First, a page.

“This is hard for me to talk about but I was really ashamed of being Asian American when I was a kid. It was like a progression, a sliding scale during elementary, middle, and high school. It’s hard for me to talk about because looking back I’m kind of like, ‘What the fuck, you’re such a fucking dumbass’. I tried to reject all the markers of being Asian. Like for example, if you watch fresh of the boat and you know when Eddie take his lunch to school and he’s like, ‘I need white people food’. It was kind of like that. I rejected the food and the upbringing. I was ashamed of being seen with my parents and thought they were so fobby with the mannerism and what not.”
“We had family friends who sent their kids to stay with us over the summer from Taiwan. I don’t want to call myself a bully but I gave them such a hard time and so much shit when they were staying with us. A lot of that for me was just a coping and defense mechanism because I was bombarded with all these images that white is right and in order to be fit in and be cool, I had to be white. I saw in them what I didn’t like about myself. The way that I treated them is still something I think about till this very day. “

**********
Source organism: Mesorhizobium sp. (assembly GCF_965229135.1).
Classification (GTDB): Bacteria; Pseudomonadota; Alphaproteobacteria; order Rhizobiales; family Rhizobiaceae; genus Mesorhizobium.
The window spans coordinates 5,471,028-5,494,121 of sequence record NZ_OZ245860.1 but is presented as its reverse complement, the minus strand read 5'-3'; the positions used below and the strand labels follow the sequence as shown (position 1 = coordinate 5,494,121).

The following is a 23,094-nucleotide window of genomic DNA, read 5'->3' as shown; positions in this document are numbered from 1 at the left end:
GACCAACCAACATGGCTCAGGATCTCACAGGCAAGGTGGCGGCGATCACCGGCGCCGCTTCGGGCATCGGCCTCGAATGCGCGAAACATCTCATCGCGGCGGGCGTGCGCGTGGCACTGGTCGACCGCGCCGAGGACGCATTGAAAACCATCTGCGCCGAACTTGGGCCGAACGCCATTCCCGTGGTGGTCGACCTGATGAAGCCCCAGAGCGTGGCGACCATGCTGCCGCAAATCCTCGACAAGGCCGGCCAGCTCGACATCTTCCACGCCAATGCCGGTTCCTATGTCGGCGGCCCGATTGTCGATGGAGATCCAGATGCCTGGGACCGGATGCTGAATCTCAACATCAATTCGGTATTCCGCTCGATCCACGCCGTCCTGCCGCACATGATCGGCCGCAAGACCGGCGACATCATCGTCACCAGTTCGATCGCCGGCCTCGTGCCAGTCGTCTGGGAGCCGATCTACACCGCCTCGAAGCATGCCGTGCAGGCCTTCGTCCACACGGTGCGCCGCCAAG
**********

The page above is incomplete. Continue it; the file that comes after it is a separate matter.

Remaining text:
Going to college with a racially divided campus, changed this person’s perspective only a little bit . . .
“I think that started to change a bit when I went off to college. I did my first year of school as a Criminal Justice major. I then transferred to a different college in upstate New York after my freshman year because I was getting out of Law Enforcement and going into English. I didn’t do my research and went to this college because one of my best friends went there. He loved it so I just took his word and thought it would be awesome for me too. The curriculum was good, the English department was great, but I found out quickly that this college has a reputation for being a very white school. A lot of the students came from New Jersey or Long Island. There was just this underbelly of racism. A lot of it was unspoken, but it was kind of a tone. Like when you walk into the room and everyone just hushes up.”